For the greater part of human history, leaders who were in a position to exercise power were accountable for their actions. The problem we are faced with today is that our political and (frequently) business leaders are not being held responsible for their actions. Thomas Sowell sums it up well: "It is hard to imagine a more stupid or more dangerous way of making decisions than by putting those decisions in the hands of people who pay no price for being wrong." Fortunately, there is an institution that exercises control over the academics at the Fed; it is called the 'real' market economy... and it has badly humbled the professors at the Fed.
On September 5, 2008, Citi's Matt King wrote a report titled "Are the brokers broken?" which in its rhetorical question (the answer was and still is yes), implicitly explained why ten days later the world would experience the largest bankruptcy in the history of western civilization, crushing confidence in the financial system to this day, and forcing the Fed for five consecutive years to be the marginal source of credit money in a "not without training wheels" world in which the longer the central bank is the only backstop of anything and everything, and where failure and risk are prohibited through artificial means, the less faith there is in any and every financial counterparty. So when Matt King sat down to pen his latest warning in which he showed how the world is now "positioning for the wrong sort of recovery", we naturally listened. Below are the key charts which not only show the lifecycle of the source of every modern Keynesian empire's boom and best, namely debt, but why 5 years later, "the slate has still not been wiped clean."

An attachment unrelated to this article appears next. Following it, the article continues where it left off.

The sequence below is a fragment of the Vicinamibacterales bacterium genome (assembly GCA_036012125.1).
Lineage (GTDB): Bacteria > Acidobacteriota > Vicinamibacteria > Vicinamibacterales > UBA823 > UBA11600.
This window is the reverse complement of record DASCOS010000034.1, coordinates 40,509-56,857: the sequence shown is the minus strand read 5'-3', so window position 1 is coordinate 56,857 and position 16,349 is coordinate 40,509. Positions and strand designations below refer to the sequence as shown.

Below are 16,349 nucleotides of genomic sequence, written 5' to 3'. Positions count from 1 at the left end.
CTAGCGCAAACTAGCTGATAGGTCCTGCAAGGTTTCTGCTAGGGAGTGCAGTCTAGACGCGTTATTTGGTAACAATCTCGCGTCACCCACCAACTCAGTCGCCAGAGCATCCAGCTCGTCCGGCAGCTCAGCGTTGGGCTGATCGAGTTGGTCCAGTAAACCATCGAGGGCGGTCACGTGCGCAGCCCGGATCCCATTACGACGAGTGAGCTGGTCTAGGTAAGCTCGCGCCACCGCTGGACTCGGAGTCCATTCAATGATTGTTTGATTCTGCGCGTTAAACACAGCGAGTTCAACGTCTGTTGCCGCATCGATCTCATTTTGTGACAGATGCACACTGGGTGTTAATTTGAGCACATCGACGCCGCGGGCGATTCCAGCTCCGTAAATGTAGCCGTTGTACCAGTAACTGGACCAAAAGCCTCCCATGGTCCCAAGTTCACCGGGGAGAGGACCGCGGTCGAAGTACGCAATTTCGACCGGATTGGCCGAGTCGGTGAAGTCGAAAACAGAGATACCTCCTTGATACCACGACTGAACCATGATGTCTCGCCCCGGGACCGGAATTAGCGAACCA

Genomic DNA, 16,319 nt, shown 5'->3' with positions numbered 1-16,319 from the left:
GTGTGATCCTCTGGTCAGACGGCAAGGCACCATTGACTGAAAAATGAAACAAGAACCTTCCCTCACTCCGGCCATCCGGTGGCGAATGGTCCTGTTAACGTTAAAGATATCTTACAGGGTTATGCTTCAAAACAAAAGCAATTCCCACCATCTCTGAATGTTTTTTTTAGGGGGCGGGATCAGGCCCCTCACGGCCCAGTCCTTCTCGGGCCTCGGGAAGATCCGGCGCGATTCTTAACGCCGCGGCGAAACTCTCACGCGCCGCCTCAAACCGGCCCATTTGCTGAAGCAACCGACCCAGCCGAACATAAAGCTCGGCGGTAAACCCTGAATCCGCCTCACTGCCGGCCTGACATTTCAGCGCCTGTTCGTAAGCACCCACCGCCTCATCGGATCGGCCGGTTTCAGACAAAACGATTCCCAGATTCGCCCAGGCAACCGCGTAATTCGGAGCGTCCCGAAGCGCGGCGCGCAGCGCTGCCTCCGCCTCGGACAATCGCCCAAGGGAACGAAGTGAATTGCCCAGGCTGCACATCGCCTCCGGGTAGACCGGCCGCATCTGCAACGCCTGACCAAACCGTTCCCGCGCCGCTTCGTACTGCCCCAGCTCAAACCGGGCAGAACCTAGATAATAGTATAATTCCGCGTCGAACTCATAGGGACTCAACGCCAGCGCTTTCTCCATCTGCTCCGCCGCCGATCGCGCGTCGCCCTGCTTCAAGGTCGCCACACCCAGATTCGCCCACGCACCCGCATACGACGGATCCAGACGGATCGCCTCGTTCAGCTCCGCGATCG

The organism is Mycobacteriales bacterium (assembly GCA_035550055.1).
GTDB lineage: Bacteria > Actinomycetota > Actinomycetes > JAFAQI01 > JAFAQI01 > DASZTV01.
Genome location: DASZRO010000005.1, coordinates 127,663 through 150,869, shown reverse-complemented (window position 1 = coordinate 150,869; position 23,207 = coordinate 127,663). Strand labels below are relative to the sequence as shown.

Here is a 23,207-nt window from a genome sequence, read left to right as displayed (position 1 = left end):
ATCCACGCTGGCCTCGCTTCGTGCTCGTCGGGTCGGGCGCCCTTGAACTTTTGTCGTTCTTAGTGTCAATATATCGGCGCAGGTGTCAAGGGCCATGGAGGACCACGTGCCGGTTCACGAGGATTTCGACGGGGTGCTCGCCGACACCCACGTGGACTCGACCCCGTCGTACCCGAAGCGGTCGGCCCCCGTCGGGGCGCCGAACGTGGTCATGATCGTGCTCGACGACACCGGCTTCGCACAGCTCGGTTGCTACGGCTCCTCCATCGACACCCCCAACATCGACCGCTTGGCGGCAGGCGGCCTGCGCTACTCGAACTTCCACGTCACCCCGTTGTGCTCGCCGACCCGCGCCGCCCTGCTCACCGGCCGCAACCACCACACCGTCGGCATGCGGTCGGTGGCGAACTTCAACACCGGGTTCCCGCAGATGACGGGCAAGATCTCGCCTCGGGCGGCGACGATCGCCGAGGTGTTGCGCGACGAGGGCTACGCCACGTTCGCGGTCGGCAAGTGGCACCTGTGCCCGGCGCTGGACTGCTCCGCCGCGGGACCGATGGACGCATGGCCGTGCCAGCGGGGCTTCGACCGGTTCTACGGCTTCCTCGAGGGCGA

The popular take on the current debt ceiling stand-off is that the Tea Party wing of the Republican Party has a delusional belief that it can hit the brakes on new debt creation without bringing on an economic catastrophe. While Republicans are indeed kidding themselves if they believe that their actions will not unleash deep economic turmoil, there are much deeper and more significant delusions on the other side of the aisle. Democrats, and the President in particular, believe that continually taking on more debt to pay existing debt is a more responsible course of action. Even worse, they appear to believe that debt accumulation is the equivalent of economic growth.